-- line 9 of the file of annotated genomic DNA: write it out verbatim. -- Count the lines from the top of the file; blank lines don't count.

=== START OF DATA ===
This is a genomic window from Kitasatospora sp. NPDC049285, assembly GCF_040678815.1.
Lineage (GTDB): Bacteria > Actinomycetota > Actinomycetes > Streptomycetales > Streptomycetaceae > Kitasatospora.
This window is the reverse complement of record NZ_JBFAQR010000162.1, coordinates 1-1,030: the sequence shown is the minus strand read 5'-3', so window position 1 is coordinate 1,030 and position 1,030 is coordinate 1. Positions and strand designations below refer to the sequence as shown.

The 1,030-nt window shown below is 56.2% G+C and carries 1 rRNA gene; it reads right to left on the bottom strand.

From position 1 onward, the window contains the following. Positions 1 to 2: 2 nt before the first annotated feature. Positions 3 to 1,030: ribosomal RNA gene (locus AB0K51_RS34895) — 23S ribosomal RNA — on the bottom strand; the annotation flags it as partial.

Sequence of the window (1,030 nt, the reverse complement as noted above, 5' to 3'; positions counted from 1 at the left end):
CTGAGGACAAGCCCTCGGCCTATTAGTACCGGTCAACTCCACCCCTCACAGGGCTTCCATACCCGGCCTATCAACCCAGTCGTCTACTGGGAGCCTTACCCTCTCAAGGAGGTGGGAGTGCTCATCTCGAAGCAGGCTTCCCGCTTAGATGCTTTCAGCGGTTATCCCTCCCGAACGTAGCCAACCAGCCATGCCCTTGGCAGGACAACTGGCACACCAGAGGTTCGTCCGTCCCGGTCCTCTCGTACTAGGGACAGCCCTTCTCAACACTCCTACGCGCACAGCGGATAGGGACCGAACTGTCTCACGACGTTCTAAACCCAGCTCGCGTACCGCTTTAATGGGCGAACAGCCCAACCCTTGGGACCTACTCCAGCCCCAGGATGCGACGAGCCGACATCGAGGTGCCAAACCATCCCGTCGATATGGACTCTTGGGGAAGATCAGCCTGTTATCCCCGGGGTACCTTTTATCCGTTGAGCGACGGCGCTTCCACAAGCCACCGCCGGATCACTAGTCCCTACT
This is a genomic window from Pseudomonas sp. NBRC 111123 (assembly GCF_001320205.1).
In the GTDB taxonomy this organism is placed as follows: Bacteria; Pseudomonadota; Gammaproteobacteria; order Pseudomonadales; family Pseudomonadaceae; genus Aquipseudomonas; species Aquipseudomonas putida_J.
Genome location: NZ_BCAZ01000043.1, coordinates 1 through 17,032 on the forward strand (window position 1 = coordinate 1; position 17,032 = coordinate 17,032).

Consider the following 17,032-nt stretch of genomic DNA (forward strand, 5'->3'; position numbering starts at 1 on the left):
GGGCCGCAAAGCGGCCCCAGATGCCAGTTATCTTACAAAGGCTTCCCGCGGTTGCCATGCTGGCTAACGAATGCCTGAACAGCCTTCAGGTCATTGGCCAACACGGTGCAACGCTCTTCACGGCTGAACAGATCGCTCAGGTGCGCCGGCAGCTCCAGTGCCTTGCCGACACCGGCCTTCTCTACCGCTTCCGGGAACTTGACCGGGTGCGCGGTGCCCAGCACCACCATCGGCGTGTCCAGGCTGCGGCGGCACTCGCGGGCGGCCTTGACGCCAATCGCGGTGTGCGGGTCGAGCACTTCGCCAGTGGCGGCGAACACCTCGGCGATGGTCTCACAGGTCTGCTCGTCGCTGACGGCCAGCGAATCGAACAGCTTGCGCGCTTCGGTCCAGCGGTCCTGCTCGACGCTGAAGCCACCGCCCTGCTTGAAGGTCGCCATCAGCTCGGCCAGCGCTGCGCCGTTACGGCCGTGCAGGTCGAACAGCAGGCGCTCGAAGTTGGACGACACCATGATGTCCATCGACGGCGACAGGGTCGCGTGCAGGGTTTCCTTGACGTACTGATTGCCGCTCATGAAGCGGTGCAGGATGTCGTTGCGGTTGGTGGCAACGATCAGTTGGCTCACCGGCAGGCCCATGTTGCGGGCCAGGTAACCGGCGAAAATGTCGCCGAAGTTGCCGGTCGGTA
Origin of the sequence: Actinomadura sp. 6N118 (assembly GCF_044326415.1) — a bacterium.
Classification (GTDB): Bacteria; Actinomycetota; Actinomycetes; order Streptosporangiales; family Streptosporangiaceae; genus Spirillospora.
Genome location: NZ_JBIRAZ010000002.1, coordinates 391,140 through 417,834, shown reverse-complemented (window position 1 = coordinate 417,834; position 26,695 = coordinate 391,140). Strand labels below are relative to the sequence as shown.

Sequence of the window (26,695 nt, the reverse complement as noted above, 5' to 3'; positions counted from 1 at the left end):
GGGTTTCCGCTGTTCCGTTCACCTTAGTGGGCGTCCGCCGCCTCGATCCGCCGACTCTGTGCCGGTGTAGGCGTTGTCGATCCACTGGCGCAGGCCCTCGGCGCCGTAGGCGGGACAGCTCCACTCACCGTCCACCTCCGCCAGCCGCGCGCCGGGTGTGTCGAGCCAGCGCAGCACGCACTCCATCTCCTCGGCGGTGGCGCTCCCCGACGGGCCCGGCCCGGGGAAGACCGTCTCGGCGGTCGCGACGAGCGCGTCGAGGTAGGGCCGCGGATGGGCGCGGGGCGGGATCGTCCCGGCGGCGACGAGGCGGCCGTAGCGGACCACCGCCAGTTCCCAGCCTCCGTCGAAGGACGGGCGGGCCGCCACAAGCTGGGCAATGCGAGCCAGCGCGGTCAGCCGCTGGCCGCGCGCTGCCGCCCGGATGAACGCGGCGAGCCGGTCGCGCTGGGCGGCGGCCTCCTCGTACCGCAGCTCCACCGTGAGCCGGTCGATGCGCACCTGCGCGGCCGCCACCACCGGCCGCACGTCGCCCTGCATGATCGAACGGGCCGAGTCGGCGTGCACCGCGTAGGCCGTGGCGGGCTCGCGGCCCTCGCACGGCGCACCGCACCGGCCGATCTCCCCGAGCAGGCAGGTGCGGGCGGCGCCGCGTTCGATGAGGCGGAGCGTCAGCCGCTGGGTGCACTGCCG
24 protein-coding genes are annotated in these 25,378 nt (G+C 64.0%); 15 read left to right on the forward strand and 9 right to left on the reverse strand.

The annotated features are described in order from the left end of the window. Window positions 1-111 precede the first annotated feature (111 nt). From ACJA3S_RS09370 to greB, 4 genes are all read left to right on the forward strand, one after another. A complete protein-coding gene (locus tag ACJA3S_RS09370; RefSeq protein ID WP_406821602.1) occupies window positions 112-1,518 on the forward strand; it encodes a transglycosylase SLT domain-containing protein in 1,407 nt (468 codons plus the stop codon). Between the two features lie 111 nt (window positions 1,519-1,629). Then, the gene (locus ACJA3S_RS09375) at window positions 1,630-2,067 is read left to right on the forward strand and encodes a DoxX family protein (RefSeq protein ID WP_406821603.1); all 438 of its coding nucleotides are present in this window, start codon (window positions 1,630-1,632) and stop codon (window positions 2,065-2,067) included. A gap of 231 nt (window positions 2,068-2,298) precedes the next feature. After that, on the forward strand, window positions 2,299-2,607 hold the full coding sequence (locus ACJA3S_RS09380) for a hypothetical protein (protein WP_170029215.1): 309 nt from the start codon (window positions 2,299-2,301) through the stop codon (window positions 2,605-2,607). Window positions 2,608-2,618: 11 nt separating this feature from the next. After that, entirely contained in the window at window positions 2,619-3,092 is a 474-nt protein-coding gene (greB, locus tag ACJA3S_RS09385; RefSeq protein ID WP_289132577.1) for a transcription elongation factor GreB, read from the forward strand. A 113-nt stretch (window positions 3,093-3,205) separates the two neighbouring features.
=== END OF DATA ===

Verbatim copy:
In the GTDB taxonomy this organism is placed as follows: Bacteria; Pseudomonadota; Gammaproteobacteria; order Pseudomonadales; family Pseudomonadaceae; genus Aquipseudomonas; species Aquipseudomonas putida_J.